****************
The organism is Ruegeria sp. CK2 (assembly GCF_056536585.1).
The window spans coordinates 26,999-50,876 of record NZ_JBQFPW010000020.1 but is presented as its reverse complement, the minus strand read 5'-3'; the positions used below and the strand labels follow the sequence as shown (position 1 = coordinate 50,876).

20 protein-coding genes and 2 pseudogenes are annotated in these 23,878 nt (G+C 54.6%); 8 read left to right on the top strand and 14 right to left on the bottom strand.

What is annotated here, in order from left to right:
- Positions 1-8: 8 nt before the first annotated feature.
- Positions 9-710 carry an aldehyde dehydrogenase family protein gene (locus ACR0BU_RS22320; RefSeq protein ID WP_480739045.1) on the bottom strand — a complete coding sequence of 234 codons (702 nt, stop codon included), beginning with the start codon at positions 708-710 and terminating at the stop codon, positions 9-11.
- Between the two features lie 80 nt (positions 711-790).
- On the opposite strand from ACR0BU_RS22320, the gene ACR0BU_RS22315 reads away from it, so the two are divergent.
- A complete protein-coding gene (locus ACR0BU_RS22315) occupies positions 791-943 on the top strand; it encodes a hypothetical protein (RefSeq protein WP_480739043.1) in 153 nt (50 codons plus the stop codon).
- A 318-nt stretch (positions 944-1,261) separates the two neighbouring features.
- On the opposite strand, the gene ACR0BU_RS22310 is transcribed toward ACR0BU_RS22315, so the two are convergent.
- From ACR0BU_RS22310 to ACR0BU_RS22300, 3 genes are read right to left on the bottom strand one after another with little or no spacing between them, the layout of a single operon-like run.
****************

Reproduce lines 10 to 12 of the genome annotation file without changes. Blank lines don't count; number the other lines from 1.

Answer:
- A 318-nt stretch (positions 944-1,261) separates the two neighbouring features.
- On the opposite strand, the gene ACR0BU_RS22310 is transcribed toward ACR0BU_RS22315, so the two are convergent.
- From ACR0BU_RS22310 to ACR0BU_RS22300, 3 genes are read right to left on the bottom strand one after another with little or no spacing between them, the layout of a single operon-like run.